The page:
If you picture a Steinway grand piano, it probably has sinuously tapered legs, maybe a curlicue or two, the overall effect one of grace, tradition and elegance. Your mental image probably does not include outsized, hulking, rough-hewn black legs, and a contrastingly glossy, tiger-striped body overlaid with chevrons and zigzags. The difference is Lenny Kravitz.
Two years ago, Steinway invited the multi-award-winning musician, designer, style icon, actor and now writer (he has a memoir out), to design a limited edition of their Model B series. Yet the initial reaction of the venerable piano manufacturer, when Lenny Kravitz presented them with his design, was a collective raised eyebrow.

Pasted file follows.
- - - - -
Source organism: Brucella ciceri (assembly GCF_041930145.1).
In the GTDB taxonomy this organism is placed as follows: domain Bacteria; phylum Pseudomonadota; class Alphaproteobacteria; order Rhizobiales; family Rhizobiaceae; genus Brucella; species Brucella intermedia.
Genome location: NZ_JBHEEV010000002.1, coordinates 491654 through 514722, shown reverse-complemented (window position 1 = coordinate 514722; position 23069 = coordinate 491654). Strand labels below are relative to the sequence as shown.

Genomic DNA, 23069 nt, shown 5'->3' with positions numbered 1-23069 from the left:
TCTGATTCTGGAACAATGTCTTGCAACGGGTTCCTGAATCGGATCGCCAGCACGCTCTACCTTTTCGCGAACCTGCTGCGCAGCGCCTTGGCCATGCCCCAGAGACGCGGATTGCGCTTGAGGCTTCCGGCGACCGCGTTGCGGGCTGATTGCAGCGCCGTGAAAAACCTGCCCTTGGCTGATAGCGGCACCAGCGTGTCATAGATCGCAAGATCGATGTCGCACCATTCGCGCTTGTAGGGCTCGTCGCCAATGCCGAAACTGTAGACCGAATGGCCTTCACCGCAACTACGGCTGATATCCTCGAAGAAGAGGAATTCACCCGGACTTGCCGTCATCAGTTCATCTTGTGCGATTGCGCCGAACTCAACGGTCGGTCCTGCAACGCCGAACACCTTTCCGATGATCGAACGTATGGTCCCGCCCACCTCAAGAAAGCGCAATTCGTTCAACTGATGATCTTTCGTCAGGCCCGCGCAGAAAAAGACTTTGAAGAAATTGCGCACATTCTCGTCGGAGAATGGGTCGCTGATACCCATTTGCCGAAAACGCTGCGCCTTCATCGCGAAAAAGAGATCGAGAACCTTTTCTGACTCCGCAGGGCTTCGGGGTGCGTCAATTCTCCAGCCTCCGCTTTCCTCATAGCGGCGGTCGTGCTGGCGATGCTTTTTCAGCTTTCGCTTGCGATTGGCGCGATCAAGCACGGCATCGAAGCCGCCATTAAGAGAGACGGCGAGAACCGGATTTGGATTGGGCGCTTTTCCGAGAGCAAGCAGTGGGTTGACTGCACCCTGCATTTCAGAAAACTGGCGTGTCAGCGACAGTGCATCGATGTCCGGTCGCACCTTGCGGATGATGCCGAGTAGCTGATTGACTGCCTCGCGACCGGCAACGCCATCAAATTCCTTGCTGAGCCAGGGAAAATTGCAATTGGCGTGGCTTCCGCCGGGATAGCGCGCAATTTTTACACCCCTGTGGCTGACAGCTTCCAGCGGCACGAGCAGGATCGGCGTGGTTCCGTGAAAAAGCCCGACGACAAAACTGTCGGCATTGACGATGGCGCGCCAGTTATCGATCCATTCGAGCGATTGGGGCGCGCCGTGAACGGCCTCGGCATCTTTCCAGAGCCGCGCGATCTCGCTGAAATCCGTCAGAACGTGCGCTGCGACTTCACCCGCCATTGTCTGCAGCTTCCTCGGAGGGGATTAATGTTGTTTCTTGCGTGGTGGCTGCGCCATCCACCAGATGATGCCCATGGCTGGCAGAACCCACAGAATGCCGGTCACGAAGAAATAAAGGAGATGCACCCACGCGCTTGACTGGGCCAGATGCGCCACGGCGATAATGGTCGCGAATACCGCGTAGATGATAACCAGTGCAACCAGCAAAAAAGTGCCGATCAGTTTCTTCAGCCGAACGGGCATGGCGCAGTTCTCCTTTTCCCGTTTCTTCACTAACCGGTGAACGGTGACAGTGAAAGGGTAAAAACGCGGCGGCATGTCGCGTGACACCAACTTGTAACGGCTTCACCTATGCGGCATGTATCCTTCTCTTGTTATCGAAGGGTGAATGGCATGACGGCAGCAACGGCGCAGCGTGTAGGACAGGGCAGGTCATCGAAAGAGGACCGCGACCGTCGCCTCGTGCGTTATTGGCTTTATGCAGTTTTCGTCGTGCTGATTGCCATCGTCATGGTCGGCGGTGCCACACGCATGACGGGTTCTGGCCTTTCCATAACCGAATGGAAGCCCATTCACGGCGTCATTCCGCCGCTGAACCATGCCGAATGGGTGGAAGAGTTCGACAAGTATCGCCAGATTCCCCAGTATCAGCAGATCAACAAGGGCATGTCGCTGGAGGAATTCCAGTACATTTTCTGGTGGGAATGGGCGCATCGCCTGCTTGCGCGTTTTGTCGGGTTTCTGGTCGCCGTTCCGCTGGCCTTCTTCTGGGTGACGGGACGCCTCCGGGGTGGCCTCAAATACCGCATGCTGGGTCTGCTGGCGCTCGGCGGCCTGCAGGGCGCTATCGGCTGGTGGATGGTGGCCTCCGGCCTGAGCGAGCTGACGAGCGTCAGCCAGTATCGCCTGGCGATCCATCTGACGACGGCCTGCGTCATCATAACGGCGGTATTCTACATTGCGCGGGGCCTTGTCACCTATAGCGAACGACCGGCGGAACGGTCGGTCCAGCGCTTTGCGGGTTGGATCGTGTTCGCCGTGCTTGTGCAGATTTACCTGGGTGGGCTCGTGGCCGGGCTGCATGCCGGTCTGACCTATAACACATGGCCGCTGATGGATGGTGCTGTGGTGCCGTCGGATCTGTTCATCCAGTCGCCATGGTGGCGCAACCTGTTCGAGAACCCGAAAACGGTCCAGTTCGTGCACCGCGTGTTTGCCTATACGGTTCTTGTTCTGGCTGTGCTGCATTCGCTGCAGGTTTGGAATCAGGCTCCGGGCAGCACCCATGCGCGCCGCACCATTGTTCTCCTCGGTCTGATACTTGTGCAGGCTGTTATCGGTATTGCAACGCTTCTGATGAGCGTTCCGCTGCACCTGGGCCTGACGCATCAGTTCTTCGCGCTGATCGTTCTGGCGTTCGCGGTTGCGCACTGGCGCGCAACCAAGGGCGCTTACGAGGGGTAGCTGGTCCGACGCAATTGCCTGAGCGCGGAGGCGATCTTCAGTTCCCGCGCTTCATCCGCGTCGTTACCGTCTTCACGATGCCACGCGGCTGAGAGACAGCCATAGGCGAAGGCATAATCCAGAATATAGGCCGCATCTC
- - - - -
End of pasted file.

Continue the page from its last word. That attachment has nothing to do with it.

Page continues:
A visual tour de force, his concept marries elements of the Art Deco and Art Moderne styles with nods to African art, mixing rich woods and metals. Hand-painted geometric carvings run across the piano’s lid and sides, referencing traditional tribal motifs, while cheetah-print upholstery tops the bench. But the most show-stopping feature may be the poplar legs, whose blocky heft and distinctive notchings were inspired by the West African sculptures that Lenny Kravitz has long collected. Resembling charred timber, these structural supports mark a surprising departure for Steinway—which has been creating instruments for the world’s leading musicians since 1853.